I took the large 100mm 83a Boa Contractor wheels off the Boosted Dual (put back on the original Kegels for a while) and, for a laugh, put them on the drop-down Zenit AB deck to see how it works with such big wheels. The answer is it slows down the conventional push longboard, but the ride around the local rough-pavement parks is great… surprisingly good.
Here is the UK, in autumn, pavements like these are typical – rough stones and lots of debris, but the big Boas just ride over like they are nothing. The different is actually remarkable and enough to me think that I might not put the big Boas back on the Boosted.
The key here is the drop-down Zenit AB deck, with the big wheels – although the wheels raise up the whole set-up, it is still all very stable with the deck drop-down and not tippy at all. The downside, although not enough to put me off keeping this set-up, is how much the big 100mm wheels, even at 83a, slow down the board and a lot more effort is required to push. If this was an LDP (Long Distance Push) set-up it would be a real workout!
Oh, one final thing, if you are going to buy a set of these wheels, don’t get them in white – they get discoloured and show up road crap real quick… get the red.
Fitted the big (and they are big) 100mm Boa Constrictors on the Boosted. Fitting them is relatively easy, it is just like swapping the stock Kegels. The big advantage they have is the off-set core which means you can use the stock motor-covers, no replacement or trimming is needed.
To remove the drive-wheels:
Wheel nut and speed-ring/washer off (don’t lose it).
Carefully, wiggle the wheel and belt off (check the belts has no damage).
Remove the long spacer and big inside speed-ring (again don’t lose it) – you can leave these on if you want, but I prefer not to lose them when I forget and tip the board on its side.
Carefully (you do not want to break it) lever around the pulley with a flat-edge screwdriver and prise, bit by bit, the pulley out. It will come, just be patient. If necessary, you could soak in warm water to help, but mine have never needed it.
Remove the small outside bearing from the Kegel, if you are going to re-use.
To fit the new drive-wheels:
Carefully press the pulley into the wheel – I used some silicon spray on the pulley to help it go in smooth, but it is not essential.
Press in the outside bearing – easy to do by hand, given the large wheel.
Put back on the large inside speed ring and long spacer.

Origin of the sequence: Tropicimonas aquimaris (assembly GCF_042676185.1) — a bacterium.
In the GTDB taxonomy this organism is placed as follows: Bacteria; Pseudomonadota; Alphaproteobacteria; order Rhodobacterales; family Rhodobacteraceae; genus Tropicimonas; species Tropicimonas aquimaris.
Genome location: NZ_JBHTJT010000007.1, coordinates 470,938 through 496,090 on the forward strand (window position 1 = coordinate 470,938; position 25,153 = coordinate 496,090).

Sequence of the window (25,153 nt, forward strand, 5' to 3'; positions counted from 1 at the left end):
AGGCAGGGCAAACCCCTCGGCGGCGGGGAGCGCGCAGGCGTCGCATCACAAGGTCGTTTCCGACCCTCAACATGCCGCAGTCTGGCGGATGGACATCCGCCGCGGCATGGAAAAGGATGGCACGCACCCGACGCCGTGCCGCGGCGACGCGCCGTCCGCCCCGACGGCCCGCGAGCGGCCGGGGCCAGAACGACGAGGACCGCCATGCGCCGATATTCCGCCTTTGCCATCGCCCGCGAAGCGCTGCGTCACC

Put the belt on the pulley and motor and wiggle the wheel into place.
Re-fit the motor-cover.
Fit the outside speed ring and tighten the wheel-nut
Important, turn the board on its side and press forcefully on the top wheel to ensure everything is in nice and tight; then reverse and do it again. Listen for clicks.
Re-tighten the wheel nuts.
Changing the front wheels is just like with any longboard/skateboard – if you are not sure how this is a good general video: changing wheels & bearings
If there are rattles from any wheels when you first try it, it is highly likely that things are still not fully in and it is spacers rattling. Again just turn it on its side and press hard, if you hear a click, that was it.
I have not had a chance to fully ride them, but my initial impressions are (1) that the increase in ride height is very noticeable; (2) they are significantly better, the ride is better, with our crappy old victorian roads; and (3), to be expected, there is also a noticeable loss in torque and acceleration (given I am using the stock pulleys), not a party killer, but it is noticeable. I will ride more and write up a full review over the next few weeks, especially if the loss of torque is worth the ride improvement, and if it is worth changing the pulleys and belts to get back the torque.
I would also add that the massive contact patch of the new wheels, makes it feel very planted – in some ways, too planted and did not entice me to carve it; but it is early days so this might be me not used to new ride-height. Anyway, I will ride a lot more over the next few weeks and do a full review.
UPDATE: I really like these wheels and highly recommend them to anyone with a Boosted, or any e-skate that will work with a Kegel core, as a change for fun or rougher roads and pavements.
These are a well-made and quality wheel – not some cheap cold-cast knock-off. Although a slightly higher duro, 83a, than the stock Kegel, they still feel and grip the surface as a soft wheel. And with a bigger contact area, there is no loss of grip at all; in fact, more grip on sharp corners than the already excellent soft Kegels. White is not my favorite color for wheels (although strangely I like the white Alkamist Ahmyos) and it does show up dirt and grim immediately, but then we can wear that as a badge of honor and you can always dye them if you want another color.